ACAP Breeding Sites No. 45. South Jason Island – at risk to fires

South Jason falls within Jason Island Group, part of the Falkland Islands (Islas Malvinas)*, lying north-west of West Falkland.  South Jason is a long (7 km) narrow island with a central spine that rises to 288 m and has an area of 375 ha.

The island is government-owned and is a National Nature Reserve designated in 1973.  It forms part of the Jason Islands Group Important Bird Area.  There is currently no management plan for the island.  Only one ACAP-listed species breeds (in two colonies) on South Jason: the Black-browed Albatross Thalassarche melanophris.


South Jason Island from the southern point looking north to the main part of the island and its central ridge.  The east side of the ridge (right in photo) is largely covered in Tussac (Tussock) Grass Poa flabellata, the west side (left in photo) is composed mainly of short heath-type vegetation

The island gained media attention in January 2001 when a fire accidentally swept through the east side of the island following the disposal of munitions from a Skyhawk aircraft, which had crashed into the west side of the island.  Three independent surveys were made at different times to assess the damage caused by the fire.  It is speculated that the fire destroyed a colony of Black-browed Albatrosses.  A fire that previously burnt the island in January 1960 lasted four to five months.  The island was probably burnt in 1949 as well.  Because of the fire risk permits to visit the island come with a warning.


A 2010 aerial view of the larger Black-browed Albatross colony situated on the island’s east side showing recovery of the Tussac Grass

The main South Jason albatross colony is one of the fastest growing albatross colonies in the region.  In the 2005 survey a total of 1550 breeding pairs was recorded.  In the 2010 survey 2189 pairs were counted, reflecting the increase that has been observed elsewhere in the Falkland Islands (Islas Malvinas)*.  A few (c. 35 pairs) albatrosses breed in a separate colony on the island.


A Black-browed Albatross colony with young birds five days after the fire with smouldering Tussac Grass stools in the background


Part of the Black-browed Albatross colony five days after the fire with burnt Tussac Grass leaf litter and stools showing how the fire had encroached to the edge of the colony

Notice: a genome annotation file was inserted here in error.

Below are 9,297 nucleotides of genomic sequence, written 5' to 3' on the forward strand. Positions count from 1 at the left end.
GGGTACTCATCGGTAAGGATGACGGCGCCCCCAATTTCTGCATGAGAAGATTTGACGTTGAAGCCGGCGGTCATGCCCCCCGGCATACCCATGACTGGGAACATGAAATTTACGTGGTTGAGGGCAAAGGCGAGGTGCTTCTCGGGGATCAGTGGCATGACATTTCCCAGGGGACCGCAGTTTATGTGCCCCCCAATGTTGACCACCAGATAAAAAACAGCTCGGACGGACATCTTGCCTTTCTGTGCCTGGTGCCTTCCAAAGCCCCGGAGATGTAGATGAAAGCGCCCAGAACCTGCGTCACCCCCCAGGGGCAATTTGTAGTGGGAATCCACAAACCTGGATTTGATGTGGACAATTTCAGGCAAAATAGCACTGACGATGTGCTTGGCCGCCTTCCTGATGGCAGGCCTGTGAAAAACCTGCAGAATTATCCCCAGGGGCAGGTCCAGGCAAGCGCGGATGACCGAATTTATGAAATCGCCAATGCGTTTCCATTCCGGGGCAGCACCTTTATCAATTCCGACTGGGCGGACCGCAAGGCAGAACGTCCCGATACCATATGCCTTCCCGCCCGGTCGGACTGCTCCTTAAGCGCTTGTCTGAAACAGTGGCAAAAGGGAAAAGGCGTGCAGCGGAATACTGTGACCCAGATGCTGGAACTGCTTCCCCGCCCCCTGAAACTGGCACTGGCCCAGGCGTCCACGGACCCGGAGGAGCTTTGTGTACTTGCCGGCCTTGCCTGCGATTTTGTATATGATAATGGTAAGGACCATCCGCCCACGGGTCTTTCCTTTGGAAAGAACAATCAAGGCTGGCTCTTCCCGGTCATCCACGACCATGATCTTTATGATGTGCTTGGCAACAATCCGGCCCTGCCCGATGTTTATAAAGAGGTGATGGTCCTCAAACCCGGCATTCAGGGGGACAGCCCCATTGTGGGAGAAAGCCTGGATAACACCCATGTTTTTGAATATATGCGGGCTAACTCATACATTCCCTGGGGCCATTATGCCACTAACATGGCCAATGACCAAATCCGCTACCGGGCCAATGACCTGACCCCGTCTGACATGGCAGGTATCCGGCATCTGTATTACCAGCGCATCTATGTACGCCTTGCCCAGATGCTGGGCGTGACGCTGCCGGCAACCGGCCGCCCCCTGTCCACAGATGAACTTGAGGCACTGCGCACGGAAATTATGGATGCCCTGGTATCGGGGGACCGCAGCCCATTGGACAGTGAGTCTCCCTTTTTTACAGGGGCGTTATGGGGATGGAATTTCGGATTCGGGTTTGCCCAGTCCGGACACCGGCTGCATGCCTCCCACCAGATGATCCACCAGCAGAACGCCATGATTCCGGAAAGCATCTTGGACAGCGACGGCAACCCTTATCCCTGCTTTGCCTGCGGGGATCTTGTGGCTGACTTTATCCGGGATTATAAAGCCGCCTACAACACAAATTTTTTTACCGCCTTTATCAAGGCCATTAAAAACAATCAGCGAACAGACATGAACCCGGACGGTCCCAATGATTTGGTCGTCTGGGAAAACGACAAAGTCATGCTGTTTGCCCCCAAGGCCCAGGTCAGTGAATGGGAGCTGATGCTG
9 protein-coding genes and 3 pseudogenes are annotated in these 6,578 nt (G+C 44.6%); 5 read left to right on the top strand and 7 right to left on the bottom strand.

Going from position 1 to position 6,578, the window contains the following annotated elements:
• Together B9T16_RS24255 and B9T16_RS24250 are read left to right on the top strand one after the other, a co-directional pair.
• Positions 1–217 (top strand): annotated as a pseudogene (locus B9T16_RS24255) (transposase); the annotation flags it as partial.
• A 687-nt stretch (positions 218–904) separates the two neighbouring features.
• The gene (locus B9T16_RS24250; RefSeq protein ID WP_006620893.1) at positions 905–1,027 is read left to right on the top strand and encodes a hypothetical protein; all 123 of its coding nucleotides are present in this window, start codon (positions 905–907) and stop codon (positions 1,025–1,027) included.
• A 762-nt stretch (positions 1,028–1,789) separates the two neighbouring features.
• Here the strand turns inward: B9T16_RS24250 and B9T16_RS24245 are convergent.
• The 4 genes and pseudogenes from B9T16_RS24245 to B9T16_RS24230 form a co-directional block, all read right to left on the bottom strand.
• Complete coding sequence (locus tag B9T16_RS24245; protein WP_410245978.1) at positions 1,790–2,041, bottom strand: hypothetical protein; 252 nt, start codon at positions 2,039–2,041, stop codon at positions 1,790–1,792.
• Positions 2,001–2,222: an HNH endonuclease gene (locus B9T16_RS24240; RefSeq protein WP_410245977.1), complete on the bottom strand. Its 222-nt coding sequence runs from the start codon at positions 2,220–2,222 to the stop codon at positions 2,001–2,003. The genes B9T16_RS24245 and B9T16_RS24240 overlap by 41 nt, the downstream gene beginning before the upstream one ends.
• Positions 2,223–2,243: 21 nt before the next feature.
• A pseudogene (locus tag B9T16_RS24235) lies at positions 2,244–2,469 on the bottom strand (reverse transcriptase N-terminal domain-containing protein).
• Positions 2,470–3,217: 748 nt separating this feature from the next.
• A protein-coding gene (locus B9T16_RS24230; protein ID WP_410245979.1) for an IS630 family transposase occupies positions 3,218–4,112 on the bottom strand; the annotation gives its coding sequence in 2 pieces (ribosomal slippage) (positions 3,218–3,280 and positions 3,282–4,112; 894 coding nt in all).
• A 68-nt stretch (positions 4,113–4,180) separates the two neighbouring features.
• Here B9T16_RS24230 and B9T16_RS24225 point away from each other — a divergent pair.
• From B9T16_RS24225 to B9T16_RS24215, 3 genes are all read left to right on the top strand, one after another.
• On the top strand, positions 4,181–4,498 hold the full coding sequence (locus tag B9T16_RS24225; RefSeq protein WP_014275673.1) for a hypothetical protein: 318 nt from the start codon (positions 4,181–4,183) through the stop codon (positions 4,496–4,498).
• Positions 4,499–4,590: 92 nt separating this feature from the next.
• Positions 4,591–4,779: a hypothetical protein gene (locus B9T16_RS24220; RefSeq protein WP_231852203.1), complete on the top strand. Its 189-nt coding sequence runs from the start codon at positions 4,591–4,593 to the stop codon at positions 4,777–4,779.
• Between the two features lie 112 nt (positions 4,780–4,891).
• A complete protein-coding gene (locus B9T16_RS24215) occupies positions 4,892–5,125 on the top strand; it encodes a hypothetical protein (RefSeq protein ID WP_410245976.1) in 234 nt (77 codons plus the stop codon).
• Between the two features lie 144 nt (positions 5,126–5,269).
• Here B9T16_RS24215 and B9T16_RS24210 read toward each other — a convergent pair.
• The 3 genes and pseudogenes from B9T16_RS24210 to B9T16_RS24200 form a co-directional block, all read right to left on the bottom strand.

Two dead albatross chicks were observed, but no proof that the fire had been responsible for their death.  No evidence of dead Southern Rockhopper Penguins Eudyptes chrysocome or their chicks was found, although a small number of Magellanic Penguins Spheniscus magellanicus which breed in burrows beneath the Tussac Grass stools died as a result of the fire.


Aerial view of the east side of the island sometime after the fire

Photographs by Ian Strange

See ACAP Breeding Sites accounts for two other islands in the group: Steeple Jason and Elephant Jason.

Selected References:

Catry, P., Forcada, J. & Almeida, A. 2011.  Demographic parameters of Black-browed Albatrosses Thalassarche melanophris from the Falkland Islands.  Polar Biology 34: 1221-1229.

[Falklands Conservation] 2006.  Important Bird Areas of the Falkland Islands.  London: Falklands Conservation. 160 pp.

Strange, I.J.  2001.  Ground Survey of South Jason Island following Fire.  Unpublished Report.  19 pp.

Strange, I.J. 2008.  Aerial Surveys of Black-browed Albatross Thalassarche melanophris: the Methodology Employed and Comparisons with Surveys Carried out in 1986-2005-2006 and 2007.  New Island: Design in Nature & Falkland Islands Wildlife.  59 pp.

Strange, I.J. & Strange, G. 2011.  Black-browed Albatross Thalassarche melanophris.  Aerial Photographic Survey Methodology: Advantages over Ground Surveying in the Falkland Islands. Results and Comparisons with Surveys in 2005 and 2010.  Stanley: Design in Nature.  30 pp.

Wheeler, T. 2004.  The Falklands & South Georgia Island.  Footscray: Lonely Planet Publications.  200 pp.

Wolfaardt, A.[C.] 2012.  An Assessment of the Population Trends and Conservation Status of Black-browed Albatrosses in the Falkland Islands.  23 pp.

Wolfaardt, A.C., Rendell, N. & Brickle, P. 2010.  Falkland Islands Implementation Plan for the Agreement on the Conservation of Albatrosses and Petrels (ACAP): Review of Current Work and a Prioritised Work Programme for the Future.  Stanley:  Falkland Islands Government.  57 pp.

Ian Strange, New Island Conservation Trust, New Island, Falkland Islands (Islas Malvinas)* & John Cooper, ACAP Information Officer, 30 August 2013

*A dispute exists between the Governments of Argentina and the United Kingdom of Great Britain and Northern Ireland concerning sovereignty over the Falkland Islands (Islas Malvinas), South Georgia and the South Sandwich Islands (Islas Georgias del Sur y Islas Sandwich del Sur) and the surrounding maritime areas.

The Agreement on the
Conservation of Albatrosses and Petrels

ACAP is a multilateral agreement which seeks to conserve listed albatrosses, petrels and shearwaters by coordinating international activity to mitigate known threats to their populations.

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